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A blog from CityRealty (Links below will take you to the 6sqft site)

Features

Two Bridges, like the rest of Manhattan, is changing fast
The Two Bridges neighborhood sits between the footings of the Manhattan and Brooklyn Bridges, from East River Drive to East Broadway and expands to the north of Manhattan Bridge to Montgomery Street. Nestled in the Lower East Side and bordering Chinatown, large mid-20th-century housing developments and tenement walk-ups have defined the neighborhood for decades, until now. In the 1930s, a large portion of Two Bridges was razed to build Knickerbocker Village, a 12-building complex that was one of the first middle-income developments subsidized by the federal government. Today, Two Bridges, like the rest of Manhattan, is changing fast as new residential projects, restaurants, nightlife, a nearby massive food hall, a new NYC ferry stop and more are coming.
But not all of the development is welcomed. There has been major community pushback to the super tall buildings, generally because of the dramatic changes they will impose on the area’s facilities and infrastructure but, more specifically, the community is concerned about the environmental impact these developments will have on the neighborhood’s open space. Council Member Margaret Chin and Manhattan Borough President Gale Brewer have lead the effort to stop the towers in their tracks. As of last week, Chin and Brewer have pushed for more time from the Land Use Review & Commission to review the environmental impact statements. The hearing, which was scheduled for early September, is now not on the calendar until October 17th.
Two Bridges on the Lower East Side of Manhattan
According to the neighborhood news source, the Lo-Down, last week the developers of these projects submitted the following response, “We have been strongly committed to dialogue with local stakeholders and outreach to local residents from the inception of the projects, now almost two years ago. We will continue to honor that commitment during the Community Board phase of the process and appreciate the concern recently expressed by the Board that it require more time to review the applications. To make that possible, we have requested that City Planning push back its public hearing to a later date, allowing the Board more time to formulate its recommendations to City Planning. We look forward to a productive discussion with the Board and other stakeholders as the applications move forward in public review.”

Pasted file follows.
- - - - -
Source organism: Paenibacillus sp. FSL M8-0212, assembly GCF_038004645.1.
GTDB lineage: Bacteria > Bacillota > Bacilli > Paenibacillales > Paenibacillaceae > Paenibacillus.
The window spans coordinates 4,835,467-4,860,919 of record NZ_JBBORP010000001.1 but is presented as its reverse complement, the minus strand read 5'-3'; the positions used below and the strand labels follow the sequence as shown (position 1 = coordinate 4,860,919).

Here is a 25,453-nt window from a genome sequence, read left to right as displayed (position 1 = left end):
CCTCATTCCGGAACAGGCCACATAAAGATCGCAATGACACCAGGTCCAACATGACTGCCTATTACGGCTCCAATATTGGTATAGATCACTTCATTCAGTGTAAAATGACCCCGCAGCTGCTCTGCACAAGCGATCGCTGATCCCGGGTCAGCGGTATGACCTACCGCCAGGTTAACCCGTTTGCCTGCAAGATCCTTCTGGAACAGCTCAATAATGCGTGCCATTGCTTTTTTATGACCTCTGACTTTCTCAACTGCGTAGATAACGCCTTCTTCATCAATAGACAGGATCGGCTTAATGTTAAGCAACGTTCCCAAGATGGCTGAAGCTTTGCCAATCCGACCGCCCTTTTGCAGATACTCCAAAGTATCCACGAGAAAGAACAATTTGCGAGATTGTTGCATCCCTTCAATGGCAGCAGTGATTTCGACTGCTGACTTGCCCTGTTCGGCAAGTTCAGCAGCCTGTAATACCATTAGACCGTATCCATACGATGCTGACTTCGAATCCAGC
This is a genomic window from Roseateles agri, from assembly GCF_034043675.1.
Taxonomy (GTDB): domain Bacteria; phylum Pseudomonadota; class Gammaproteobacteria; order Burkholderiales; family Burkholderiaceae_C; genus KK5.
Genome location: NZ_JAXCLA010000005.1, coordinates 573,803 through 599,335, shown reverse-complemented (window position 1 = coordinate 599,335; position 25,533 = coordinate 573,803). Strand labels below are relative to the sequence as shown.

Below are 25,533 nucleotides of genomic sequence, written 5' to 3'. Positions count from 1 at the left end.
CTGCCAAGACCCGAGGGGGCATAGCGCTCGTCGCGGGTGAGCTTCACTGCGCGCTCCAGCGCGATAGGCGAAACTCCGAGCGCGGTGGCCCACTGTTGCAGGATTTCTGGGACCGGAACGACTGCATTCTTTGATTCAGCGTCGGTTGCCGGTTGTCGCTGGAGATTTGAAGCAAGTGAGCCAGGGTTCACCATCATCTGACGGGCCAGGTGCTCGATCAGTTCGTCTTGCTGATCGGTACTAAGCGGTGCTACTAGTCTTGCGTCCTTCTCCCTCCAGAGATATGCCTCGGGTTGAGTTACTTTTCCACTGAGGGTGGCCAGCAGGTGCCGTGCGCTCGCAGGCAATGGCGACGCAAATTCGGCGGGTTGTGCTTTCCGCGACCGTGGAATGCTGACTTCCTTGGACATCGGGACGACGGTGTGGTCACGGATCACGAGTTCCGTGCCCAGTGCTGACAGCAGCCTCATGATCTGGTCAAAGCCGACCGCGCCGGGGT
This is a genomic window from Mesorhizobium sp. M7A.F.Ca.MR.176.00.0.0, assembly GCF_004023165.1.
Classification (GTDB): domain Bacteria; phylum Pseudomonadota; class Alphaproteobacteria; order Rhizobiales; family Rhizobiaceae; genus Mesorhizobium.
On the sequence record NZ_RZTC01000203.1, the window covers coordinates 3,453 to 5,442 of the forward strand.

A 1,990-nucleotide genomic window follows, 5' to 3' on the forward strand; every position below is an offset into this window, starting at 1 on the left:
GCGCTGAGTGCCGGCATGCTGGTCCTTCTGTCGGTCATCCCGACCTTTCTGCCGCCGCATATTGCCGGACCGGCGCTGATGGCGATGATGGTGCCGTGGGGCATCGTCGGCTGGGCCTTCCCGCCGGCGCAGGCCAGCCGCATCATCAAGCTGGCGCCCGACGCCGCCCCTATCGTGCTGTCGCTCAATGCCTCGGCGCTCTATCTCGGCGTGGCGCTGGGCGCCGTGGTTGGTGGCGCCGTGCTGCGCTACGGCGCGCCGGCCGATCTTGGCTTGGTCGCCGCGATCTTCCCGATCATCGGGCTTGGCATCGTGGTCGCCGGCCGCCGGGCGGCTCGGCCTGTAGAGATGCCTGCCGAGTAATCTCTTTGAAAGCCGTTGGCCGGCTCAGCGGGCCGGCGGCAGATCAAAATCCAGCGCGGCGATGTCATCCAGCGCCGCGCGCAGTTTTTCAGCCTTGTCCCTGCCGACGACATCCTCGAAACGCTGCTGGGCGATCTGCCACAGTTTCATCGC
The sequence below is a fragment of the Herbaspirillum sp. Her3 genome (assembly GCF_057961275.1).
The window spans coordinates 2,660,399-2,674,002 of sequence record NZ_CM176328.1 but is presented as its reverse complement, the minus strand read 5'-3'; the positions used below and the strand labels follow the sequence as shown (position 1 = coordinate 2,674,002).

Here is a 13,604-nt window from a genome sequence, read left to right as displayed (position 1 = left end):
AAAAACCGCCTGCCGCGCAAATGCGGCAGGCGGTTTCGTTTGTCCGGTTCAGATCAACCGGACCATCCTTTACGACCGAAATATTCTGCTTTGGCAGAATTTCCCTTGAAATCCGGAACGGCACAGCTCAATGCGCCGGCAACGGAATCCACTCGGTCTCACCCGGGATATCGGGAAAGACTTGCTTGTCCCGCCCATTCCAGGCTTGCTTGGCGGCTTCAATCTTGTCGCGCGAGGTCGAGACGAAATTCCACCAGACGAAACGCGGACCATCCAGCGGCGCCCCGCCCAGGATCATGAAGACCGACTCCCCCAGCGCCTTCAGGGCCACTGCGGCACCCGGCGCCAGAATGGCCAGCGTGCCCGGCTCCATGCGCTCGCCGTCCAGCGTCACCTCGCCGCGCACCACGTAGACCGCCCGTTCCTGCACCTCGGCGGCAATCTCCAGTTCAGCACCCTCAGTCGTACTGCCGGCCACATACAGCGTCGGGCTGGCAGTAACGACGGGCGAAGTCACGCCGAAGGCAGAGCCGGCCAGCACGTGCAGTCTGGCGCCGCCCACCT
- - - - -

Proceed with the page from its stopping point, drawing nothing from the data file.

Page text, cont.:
One-Manhattan-Square-04 JDS Development's 247 Cherry Street (l) and One Manhattan Square (r)
The controversial developments include a 1,000+ foot tower at 247 Cherry Street from JDS Development Group and SHoP Architects, two 60+story towers at 260 South Street from L+M Development and CIM Group, and a 724-foot rental building from Starrett Development at 275 South Street. The biggest and most notable addition to the neighborhood and riverfront skyline so far is the massive Extell Development tower called One Manhattan Square. Ironically, Extell’s founder and director, Gary Barnett, grew up on Pike Street, in the neighborhood, and bought the old Pathmark grocery store site to build his “vertical village.”
While the retail tenant has not been confirmed for One Manhattan Square, local and national full service grocers are being identified for the largest space on two levels with square footage of 14,068 and 10,554 on the ground and lower levels, respectively, to replace the Pathmark. Meanwhile, a two-level space with wraparound frontage at the corner of Pike Slip and Cherry Street and square footage of 8,029 and 7,091 on the ground and lower levels is viewed as a prime location for a pharmacy, food hall, recreational business or large store by the developer.